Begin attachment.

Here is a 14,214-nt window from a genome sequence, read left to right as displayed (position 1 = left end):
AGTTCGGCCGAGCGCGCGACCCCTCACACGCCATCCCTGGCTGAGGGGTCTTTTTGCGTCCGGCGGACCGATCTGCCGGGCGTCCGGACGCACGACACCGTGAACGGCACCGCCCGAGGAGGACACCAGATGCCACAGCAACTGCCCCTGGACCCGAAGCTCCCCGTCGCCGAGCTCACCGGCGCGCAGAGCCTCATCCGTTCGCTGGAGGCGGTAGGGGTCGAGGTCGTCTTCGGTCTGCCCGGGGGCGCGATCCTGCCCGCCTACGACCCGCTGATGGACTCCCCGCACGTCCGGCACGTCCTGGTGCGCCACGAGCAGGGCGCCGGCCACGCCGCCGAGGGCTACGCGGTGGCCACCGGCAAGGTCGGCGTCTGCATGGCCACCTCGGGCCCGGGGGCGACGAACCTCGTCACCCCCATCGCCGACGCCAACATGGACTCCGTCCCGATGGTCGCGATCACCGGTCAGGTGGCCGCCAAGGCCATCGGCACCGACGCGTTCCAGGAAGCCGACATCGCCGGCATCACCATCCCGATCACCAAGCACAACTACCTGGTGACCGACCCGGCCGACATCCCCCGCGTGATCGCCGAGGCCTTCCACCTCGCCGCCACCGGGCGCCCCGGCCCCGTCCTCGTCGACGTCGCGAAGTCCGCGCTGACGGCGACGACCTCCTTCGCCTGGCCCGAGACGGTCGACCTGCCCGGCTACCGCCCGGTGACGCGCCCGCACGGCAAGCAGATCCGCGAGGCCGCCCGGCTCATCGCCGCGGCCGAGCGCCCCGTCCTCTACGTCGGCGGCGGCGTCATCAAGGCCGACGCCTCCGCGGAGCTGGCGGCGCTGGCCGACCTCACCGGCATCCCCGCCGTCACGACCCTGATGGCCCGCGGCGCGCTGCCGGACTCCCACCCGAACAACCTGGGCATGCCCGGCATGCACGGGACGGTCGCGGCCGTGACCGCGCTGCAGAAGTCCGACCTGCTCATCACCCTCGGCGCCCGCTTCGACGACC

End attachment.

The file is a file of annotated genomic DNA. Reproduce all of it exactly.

Here is a 14,214-nt window from a genome sequence, read left to right as displayed (position 1 = left end):
AGTTCGGCCGAGCGCGCGACCCCTCACACGCCATCCCTGGCTGAGGGGTCTTTTTGCGTCCGGCGGACCGATCTGCCGGGCGTCCGGACGCACGACACCGTGAACGGCACCGCCCGAGGAGGACACCAGATGCCACAGCAACTGCCCCTGGACCCGAAGCTCCCCGTCGCCGAGCTCACCGGCGCGCAGAGCCTCATCCGTTCGCTGGAGGCGGTAGGGGTCGAGGTCGTCTTCGGTCTGCCCGGGGGCGCGATCCTGCCCGCCTACGACCCGCTGATGGACTCCCCGCACGTCCGGCACGTCCTGGTGCGCCACGAGCAGGGCGCCGGCCACGCCGCCGAGGGCTACGCGGTGGCCACCGGCAAGGTCGGCGTCTGCATGGCCACCTCGGGCCCGGGGGCGACGAACCTCGTCACCCCCATCGCCGACGCCAACATGGACTCCGTCCCGATGGTCGCGATCACCGGTCAGGTGGCCGCCAAGGCCATCGGCACCGACGCGTTCCAGGAAGCCGACATCGCCGGCATCACCATCCCGATCACCAAGCACAACTACCTGGTGACCGACCCGGCCGACATCCCCCGCGTGATCGCCGAGGCCTTCCACCTCGCCGCCACCGGGCGCCCCGGCCCCGTCCTCGTCGACGTCGCGAAGTCCGCGCTGACGGCGACGACCTCCTTCGCCTGGCCCGAGACGGTCGACCTGCCCGGCTACCGCCCGGTGACGCGCCCGCACGGCAAGCAGATCCGCGAGGCCGCCCGGCTCATCGCCGCGGCCGAGCGCCCCGTCCTCTACGTCGGCGGCGGCGTCATCAAGGCCGACGCCTCCGCGGAGCTGGCGGCGCTGGCCGACCTCACCGGCATCCCCGCCGTCACGACCCTGATGGCCCGCGGCGCGCTGCCGGACTCCCACCCGAACAACCTGGGCATGCCCGGCATGCACGGGACGGTCGCGGCCGTGACCGCGCTGCAGAAGTCCGACCTGCTCATCACCCTCGGCGCCCGCTTCGACGACC